• Took the WCSO which had a terrible reputation, was involved in multiple lawsuits against the county, had deputies being charged with civil rights violations, budget overruns every year and an unsustainable funding model and turned it around.
  • He led the agency turnaround creating fiscal responsibility, collaboration with county and local governments, stabilized the budget, instituted pro-active cultural change and an agency respected not just on a local, but also a state, national and even international level because of its progressive, community oriented, service focus.
  • Sheriff Clayton brought all the parties involved to the table and line by line developed the cost and price of contract police services for the county which was agreed to by all parties and ended years of fighting and lawsuits.
  • Sheriff Clayton began analyzing all operations for cost effectiveness and positive community impact. As a result, the WCSO has been able to return millions of dollars to the county budget to support human servicer initiatives benefiting our residents.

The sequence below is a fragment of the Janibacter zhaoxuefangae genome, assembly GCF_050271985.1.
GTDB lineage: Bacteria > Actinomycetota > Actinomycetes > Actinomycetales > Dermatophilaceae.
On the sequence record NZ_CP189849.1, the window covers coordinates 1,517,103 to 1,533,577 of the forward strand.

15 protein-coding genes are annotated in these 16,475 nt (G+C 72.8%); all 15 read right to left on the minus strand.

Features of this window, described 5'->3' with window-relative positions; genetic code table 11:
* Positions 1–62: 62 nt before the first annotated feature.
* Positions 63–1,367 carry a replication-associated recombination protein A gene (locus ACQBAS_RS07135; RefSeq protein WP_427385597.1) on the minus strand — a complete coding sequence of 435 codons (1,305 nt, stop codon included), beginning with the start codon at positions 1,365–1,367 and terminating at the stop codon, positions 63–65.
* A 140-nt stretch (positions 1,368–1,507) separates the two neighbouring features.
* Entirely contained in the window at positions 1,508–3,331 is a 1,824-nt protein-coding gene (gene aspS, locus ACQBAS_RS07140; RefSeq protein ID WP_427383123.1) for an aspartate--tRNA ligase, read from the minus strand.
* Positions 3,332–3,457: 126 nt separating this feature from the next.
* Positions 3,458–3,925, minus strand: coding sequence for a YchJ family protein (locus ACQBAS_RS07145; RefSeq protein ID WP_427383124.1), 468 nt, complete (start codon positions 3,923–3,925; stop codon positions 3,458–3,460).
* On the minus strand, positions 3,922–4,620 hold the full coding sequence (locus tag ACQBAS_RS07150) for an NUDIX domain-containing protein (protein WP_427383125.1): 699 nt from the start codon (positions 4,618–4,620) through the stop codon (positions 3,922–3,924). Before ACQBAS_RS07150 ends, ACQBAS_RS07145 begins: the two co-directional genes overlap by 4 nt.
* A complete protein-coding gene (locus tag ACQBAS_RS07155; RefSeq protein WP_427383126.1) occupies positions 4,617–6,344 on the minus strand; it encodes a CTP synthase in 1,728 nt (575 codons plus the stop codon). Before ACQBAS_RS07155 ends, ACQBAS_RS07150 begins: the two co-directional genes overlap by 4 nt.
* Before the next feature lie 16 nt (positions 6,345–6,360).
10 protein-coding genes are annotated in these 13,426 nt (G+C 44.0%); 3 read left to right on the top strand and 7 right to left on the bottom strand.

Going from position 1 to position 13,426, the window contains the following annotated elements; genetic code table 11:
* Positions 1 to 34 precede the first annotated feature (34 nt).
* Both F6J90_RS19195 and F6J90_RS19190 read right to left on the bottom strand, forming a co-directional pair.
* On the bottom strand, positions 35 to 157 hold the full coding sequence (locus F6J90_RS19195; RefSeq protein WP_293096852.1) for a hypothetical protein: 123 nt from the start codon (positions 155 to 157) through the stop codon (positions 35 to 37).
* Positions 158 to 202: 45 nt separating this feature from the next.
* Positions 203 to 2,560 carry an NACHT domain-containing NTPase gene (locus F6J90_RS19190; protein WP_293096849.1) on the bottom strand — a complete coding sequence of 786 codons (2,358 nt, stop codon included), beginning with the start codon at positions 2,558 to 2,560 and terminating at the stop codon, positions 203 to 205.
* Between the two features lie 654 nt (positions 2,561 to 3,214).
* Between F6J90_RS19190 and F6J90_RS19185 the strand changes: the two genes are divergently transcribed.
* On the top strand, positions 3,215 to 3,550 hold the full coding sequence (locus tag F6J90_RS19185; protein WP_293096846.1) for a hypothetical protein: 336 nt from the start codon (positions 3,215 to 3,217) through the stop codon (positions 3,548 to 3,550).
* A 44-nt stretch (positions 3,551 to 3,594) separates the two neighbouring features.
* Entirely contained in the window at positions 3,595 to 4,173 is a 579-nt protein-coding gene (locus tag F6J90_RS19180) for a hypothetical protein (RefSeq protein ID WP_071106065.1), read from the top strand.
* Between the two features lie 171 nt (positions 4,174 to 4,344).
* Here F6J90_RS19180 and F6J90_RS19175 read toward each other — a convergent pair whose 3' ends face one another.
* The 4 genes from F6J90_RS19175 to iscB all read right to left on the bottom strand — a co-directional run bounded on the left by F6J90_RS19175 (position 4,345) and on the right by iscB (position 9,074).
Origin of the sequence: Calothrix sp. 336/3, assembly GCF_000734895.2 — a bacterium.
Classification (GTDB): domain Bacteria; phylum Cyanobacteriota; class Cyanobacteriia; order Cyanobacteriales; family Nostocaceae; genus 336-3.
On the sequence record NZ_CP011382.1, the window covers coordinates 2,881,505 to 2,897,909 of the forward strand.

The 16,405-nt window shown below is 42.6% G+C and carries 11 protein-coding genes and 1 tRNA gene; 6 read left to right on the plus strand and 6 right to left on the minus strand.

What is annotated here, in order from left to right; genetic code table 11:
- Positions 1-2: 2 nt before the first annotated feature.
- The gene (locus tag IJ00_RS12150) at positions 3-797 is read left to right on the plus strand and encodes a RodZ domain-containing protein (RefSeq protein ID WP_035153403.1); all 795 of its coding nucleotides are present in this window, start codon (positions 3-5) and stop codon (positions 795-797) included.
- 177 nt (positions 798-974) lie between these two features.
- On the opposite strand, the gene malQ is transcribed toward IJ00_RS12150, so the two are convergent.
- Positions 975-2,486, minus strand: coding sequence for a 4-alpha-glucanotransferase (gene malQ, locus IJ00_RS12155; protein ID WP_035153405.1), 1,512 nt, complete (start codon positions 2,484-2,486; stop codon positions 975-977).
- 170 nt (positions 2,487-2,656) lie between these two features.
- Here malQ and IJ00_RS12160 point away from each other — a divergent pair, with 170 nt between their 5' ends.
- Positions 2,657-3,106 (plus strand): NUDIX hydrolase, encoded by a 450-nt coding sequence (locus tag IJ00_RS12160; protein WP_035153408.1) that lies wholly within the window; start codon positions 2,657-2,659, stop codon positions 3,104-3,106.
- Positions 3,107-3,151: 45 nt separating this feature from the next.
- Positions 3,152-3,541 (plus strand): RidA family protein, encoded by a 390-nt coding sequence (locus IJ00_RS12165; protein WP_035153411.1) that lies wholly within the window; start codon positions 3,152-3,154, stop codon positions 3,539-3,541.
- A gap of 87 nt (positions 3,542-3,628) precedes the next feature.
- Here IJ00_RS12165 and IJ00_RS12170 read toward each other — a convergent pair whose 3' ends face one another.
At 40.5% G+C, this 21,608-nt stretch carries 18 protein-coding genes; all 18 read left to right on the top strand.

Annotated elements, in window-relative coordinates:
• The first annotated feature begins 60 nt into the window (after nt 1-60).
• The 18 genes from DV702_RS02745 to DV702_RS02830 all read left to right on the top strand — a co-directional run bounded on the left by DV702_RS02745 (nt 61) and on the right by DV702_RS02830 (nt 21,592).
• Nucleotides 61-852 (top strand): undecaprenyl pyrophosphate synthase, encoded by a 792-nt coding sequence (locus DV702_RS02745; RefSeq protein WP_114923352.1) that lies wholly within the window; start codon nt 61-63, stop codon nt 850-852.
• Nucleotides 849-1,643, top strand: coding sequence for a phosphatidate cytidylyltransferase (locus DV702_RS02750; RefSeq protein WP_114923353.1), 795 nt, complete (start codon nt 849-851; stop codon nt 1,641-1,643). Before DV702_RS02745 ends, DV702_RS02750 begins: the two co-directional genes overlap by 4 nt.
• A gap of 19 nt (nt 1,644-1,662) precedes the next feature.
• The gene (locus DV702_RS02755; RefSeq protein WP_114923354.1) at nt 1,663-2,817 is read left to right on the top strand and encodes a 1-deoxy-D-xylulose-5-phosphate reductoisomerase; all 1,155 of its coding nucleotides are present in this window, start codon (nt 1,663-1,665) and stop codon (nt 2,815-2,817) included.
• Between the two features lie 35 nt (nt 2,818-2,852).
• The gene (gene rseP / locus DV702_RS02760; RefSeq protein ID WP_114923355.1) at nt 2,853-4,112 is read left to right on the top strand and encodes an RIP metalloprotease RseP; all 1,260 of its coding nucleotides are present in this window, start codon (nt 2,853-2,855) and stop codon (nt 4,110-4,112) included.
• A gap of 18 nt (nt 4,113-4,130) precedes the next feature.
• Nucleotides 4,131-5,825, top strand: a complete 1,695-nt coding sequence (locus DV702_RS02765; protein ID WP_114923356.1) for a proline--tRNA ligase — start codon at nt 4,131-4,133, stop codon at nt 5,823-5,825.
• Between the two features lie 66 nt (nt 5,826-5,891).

• Sheriff Clayton developed and led the passage of a Police Services Mental Health Millage which relieved the pressure on local government budgets to fund public safety while simultaneously building systems so that police are better trained and better prepared when they come in contact with people in need and people suffering from mental health challenges or in crisis would receive help.
  • The WCSO under Sheriff Clayton’s leadership continues to evaluate operations for impact and cost effectives to ensure the best use of taxpayer dollars.
  • Sheriff Clayton believes in co-producing public safety and the importance of collaborating with governmental, non-profit, faith based and community partners.